In the transition to a world economy with zero carbon emissions, governments and the private sector can and should share the risks, experts said during the 2022 edition of S&P Global Commodity Insights’ Mexico Energy Forum.
However, the private sector will make the bulk of the investments, and the best way governments can contribute is by designing public policies and regulatory frameworks that create incentives for those investments, the experts said Oct. 19.
“In the quest for net-zero emissions, technology will be paramount,” said Jose Francisco Castro Guardiola, senior manager of energy planning at Luxembourg-based steel manufacturer Ternium.
Of all the technologies being considered to decarbonize the economy, it is hard to tell which ones will prevail, but companies must make investments to determine which technology is best for them, Castro Guardiola said during a panel about energy transition.
In 2018, Ternium committed to investing almost $500 million in a decade exploring different technologies, including renewables. After this period and with that amount of investment, the company will be in a position to outline a concrete path to zero emissions, he said. In Mexico, the carbon footprint of the company is smaller than in other parts of the world as steel in Mexico is mainly produced from scrap, he said.
A combination of technologies
Companies should consider a combination of technologies as different solutions are required in every place, Fernando Reiter, corporate finance director at Cemex, said during the panel discussion.
“The public sector can and should get some skin in the game, invest in research and innovation, take some risk, but the bulk of the investments will be made by the private sector,” Reiter said.
Cemex is exploring using numerous technologies in its operations around the world, like storing heat, burning garbage at high temperatures and recycling concrete from demolished buildings.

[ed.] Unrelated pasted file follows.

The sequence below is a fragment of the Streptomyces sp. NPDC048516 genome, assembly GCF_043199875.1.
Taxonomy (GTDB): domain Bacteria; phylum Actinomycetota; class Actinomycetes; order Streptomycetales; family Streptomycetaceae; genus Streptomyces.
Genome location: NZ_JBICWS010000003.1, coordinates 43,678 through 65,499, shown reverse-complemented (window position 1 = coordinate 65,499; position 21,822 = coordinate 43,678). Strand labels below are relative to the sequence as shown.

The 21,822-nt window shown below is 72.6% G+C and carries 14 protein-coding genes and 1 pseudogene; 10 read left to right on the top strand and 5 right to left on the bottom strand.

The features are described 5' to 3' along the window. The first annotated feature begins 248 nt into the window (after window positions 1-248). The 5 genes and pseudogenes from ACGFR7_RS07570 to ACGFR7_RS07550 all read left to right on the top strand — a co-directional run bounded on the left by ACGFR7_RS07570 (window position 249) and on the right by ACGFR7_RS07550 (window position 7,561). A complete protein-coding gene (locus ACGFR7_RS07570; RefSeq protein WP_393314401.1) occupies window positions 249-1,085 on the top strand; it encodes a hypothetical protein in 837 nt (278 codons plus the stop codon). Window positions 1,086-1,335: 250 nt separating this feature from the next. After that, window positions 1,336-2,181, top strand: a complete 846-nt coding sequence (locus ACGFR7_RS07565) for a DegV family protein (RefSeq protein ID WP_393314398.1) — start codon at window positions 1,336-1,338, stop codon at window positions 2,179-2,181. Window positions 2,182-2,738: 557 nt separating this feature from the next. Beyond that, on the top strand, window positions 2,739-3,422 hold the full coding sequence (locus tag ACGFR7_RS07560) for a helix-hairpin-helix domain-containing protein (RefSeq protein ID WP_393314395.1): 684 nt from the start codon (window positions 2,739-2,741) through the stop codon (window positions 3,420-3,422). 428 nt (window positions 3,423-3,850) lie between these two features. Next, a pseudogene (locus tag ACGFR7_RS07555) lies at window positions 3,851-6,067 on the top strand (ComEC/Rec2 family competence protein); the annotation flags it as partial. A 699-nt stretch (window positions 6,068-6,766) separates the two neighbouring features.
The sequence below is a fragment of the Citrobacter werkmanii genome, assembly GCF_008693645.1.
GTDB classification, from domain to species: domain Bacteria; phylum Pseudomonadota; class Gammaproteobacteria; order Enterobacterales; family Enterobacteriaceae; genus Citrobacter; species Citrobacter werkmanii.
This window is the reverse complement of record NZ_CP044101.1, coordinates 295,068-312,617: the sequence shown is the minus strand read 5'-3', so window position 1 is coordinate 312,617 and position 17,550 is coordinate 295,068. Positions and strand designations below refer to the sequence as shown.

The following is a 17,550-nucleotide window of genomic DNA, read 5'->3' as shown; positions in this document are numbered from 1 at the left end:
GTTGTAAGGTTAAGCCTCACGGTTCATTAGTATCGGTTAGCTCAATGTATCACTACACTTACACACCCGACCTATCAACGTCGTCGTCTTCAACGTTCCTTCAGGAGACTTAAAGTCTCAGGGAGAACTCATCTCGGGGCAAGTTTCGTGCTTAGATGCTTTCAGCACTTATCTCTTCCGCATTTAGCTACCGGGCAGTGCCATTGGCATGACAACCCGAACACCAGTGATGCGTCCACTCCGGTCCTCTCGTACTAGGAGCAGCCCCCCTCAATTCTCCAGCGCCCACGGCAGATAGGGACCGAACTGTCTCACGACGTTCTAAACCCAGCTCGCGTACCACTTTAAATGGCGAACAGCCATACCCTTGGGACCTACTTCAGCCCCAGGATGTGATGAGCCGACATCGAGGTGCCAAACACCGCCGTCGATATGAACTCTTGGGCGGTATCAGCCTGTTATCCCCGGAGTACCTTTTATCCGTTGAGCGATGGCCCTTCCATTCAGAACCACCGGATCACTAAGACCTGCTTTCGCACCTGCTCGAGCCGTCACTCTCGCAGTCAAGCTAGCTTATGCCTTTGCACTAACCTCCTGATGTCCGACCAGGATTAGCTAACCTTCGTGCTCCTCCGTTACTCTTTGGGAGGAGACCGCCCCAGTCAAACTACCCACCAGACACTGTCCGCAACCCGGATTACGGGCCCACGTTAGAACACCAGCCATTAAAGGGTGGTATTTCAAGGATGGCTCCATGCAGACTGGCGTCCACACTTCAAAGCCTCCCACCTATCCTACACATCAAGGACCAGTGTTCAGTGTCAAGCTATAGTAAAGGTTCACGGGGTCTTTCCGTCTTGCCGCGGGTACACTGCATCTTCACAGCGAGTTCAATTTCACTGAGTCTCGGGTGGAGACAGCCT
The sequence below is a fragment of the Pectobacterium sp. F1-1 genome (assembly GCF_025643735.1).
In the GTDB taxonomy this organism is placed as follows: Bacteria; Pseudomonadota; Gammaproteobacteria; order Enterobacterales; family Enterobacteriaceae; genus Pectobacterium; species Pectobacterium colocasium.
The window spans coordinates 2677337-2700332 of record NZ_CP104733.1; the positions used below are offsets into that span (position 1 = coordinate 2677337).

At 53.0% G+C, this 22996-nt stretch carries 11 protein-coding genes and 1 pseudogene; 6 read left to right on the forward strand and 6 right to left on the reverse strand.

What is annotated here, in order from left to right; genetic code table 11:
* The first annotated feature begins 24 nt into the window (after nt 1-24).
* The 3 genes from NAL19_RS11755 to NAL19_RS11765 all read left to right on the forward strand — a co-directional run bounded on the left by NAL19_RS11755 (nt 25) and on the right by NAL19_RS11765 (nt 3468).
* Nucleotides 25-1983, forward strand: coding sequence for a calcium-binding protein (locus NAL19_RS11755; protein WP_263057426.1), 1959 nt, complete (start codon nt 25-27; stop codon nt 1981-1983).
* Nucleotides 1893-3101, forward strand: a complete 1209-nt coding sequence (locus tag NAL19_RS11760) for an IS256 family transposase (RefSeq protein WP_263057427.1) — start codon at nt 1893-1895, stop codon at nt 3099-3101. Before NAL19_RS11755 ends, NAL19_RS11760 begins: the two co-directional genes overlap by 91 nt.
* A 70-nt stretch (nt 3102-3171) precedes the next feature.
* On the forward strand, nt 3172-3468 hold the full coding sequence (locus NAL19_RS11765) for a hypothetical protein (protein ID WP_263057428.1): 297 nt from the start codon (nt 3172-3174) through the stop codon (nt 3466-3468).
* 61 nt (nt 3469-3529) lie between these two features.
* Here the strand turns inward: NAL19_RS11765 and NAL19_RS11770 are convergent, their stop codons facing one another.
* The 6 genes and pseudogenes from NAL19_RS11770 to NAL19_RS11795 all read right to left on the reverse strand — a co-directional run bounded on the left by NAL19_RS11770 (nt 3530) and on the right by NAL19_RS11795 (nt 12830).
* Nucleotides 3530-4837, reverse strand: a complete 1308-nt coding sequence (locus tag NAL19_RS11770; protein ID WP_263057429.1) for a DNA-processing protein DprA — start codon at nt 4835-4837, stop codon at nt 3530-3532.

What governments must do is design appropriate regulations, Reiter said.
“When good regulation is in place, transition occurs even when there are no incentives,” he said.
Consistency in government policy
Carlos Pascual, senior vice president for Global Energy and International Affairs at S&P Global Commodity Insights, agreed on the importance of incentives. He added that government policy must also be consistent through time, noting that in Mexico there is infrastructure designed in the previous administration but that has not been built.
Governments must be able to deal with basic issues, like permits, which may not be very sexy but that are essential to reach the big objectives, Pascual said during the panel discussion.
“The planet as a whole is already late; we have depended 100% on hydrocarbons for decades,” he said. “We are now at 80%, but bringing that to zero will be a huge challenge. We will have to escalate solutions to a level never seen before.”
— Sheky Espejo